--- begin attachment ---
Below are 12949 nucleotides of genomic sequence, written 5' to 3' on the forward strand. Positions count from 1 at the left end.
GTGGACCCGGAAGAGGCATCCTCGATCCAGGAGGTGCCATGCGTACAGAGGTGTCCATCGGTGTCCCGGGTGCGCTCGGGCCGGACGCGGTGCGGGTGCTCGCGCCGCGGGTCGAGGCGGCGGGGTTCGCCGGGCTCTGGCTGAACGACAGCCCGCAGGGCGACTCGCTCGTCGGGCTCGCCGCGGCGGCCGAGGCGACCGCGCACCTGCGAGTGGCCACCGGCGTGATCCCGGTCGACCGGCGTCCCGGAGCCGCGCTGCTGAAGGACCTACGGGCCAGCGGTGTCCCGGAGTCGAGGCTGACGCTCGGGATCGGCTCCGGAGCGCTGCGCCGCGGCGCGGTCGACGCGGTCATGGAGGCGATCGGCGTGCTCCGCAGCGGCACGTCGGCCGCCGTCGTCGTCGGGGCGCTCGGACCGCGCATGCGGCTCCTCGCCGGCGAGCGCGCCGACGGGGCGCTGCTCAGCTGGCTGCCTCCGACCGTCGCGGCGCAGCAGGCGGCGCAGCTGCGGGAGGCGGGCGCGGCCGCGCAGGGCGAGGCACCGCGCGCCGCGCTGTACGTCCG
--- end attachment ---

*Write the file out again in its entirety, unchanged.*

Below are 12949 nucleotides of genomic sequence, written 5' to 3' on the forward strand. Positions count from 1 at the left end.
GTGGACCCGGAAGAGGCATCCTCGATCCAGGAGGTGCCATGCGTACAGAGGTGTCCATCGGTGTCCCGGGTGCGCTCGGGCCGGACGCGGTGCGGGTGCTCGCGCCGCGGGTCGAGGCGGCGGGGTTCGCCGGGCTCTGGCTGAACGACAGCCCGCAGGGCGACTCGCTCGTCGGGCTCGCCGCGGCGGCCGAGGCGACCGCGCACCTGCGAGTGGCCACCGGCGTGATCCCGGTCGACCGGCGTCCCGGAGCCGCGCTGCTGAAGGACCTACGGGCCAGCGGTGTCCCGGAGTCGAGGCTGACGCTCGGGATCGGCTCCGGAGCGCTGCGCCGCGGCGCGGTCGACGCGGTCATGGAGGCGATCGGCGTGCTCCGCAGCGGCACGTCGGCCGCCGTCGTCGTCGGGGCGCTCGGACCGCGCATGCGGCTCCTCGCCGGCGAGCGCGCCGACGGGGCGCTGCTCAGCTGGCTGCCTCCGACCGTCGCGGCGCAGCAGGCGGCGCAGCTGCGGGAGGCGGGCGCGGCCGCGCAGGGCGAGGCACCGCGCGCCGCGCTGTACGTCCG